President Obama Unveils New Power Plant Rules In 'Clean Power Plan'
Updated at 2:30 p.m. ET
President Obama formally unveiled his plan to cut power plant emissions — some two years in the making — calling it the "single most important step that America has ever made in the fight against global climate change."
Speaking at the White House, the president said the plan includes the first-ever Environmental Protection Agency standards on carbon pollution from U.S. power plants. Over the next few years, each state will have the chance to create its own plan, he said, adding: "We'll reward the states that take action sooner."
Toward the end of his remarks, Obama cited other environmental issues, such as combating acid rain, where efforts have been successful even though it seemed hard at the time.
"We can figure this stuff out, as long as we're not lazy about it," he said.
The president compared the requirement of cutting carbon emissions by 32 percent to taking 166 million cars off the road.
Our original post continues:
In a new push to confront climate change, President Obama is announcing new standards that would cut the amount of carbon pollution produced by America's power plants.
"These are the first-ever national standards that address carbon pollution from power plants," according to the Environmental Protection Agency, which adds that power plants are the largest source of carbon pollution in the U.S., generating 32 percent of the total emissions.
Key elements of the Clean Power Plan include a requirement that would cut the power industry's carbon pollution by 32 percent below 2005 levels in the next 15 years. The plan also seeks to boost renewable energy.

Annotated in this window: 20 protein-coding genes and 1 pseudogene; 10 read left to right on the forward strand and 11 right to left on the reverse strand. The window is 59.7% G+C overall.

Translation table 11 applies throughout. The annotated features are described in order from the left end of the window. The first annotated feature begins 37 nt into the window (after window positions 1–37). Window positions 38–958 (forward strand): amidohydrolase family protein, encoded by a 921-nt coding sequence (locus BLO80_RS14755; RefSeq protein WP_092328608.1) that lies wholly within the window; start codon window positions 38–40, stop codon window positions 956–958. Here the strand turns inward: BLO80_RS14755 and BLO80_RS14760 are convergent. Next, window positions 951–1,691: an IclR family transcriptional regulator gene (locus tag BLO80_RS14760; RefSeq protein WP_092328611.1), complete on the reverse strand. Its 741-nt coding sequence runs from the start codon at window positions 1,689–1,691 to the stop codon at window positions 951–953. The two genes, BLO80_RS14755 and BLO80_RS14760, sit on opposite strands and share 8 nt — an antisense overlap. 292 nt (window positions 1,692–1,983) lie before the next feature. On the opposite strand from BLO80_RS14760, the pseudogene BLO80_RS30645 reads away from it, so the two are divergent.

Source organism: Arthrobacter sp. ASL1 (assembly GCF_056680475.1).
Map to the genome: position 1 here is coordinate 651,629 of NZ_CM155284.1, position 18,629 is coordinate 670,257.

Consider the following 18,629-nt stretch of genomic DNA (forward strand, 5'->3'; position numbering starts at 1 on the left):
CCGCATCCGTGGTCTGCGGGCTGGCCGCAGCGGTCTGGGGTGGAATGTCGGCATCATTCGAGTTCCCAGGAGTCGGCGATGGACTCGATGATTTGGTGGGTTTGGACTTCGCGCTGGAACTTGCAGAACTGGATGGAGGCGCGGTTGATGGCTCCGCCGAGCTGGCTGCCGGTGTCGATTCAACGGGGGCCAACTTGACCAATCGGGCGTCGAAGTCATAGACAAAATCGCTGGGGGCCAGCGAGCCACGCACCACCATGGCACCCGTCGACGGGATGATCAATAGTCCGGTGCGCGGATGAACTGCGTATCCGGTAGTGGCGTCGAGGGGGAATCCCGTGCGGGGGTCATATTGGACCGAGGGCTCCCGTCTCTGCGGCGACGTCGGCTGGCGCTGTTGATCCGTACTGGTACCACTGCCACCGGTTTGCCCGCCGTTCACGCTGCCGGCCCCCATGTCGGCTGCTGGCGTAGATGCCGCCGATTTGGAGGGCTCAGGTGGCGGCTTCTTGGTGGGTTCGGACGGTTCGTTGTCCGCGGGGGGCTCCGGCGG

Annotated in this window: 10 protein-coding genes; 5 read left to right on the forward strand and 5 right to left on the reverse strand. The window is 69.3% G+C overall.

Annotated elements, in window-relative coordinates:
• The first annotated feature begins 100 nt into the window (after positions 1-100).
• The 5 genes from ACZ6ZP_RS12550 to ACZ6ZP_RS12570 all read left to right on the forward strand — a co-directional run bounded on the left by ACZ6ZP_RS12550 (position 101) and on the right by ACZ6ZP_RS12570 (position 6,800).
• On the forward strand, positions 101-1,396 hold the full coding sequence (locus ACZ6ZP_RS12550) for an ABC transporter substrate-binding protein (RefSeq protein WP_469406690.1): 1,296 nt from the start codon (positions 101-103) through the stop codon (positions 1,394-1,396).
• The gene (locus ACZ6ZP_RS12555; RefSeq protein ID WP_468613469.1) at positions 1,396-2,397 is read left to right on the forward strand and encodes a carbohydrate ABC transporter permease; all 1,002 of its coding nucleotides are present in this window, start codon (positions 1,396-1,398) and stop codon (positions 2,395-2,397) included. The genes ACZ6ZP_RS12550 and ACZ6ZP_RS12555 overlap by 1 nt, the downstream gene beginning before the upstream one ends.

The White House says that between now and 2015, the changes will mean better health for Americans — preventing up to 3,600 premature deaths — along with bringing energy savings for U.S. consumers.
You can read the plan at the Environmental Protection Agency's website.
NPR's Scott Horsley reports:
"The final version of the EPA's clean power plan requires somewhat deeper cuts in power plant emissions than a draft version made public a year ago. The power plant rule is the centerpiece of President Obama's broader climate agenda. And he's urging other big countries to take similarly aggressive action in advance of an international climate summit in Paris later this year.
"Opponents, including Senate Republican Leader Mitch McConnell, have promised to fight the climate rule, and they're urging states not to comply with the EPA regulation.
"The final rule does provide a somewhat more flexible timeline for power companies, with the deadline for action pushed back two years to 2022."
The president is announcing the plan along with EPA Administrator Gina McCarthy and Surgeon General Vivek Murthy.
In announcing the plan Monday, the EPA also said, "2014 was the hottest year in recorded history, and 14 of the 15 warmest years on record have all occurred in the first 15 years of this century."
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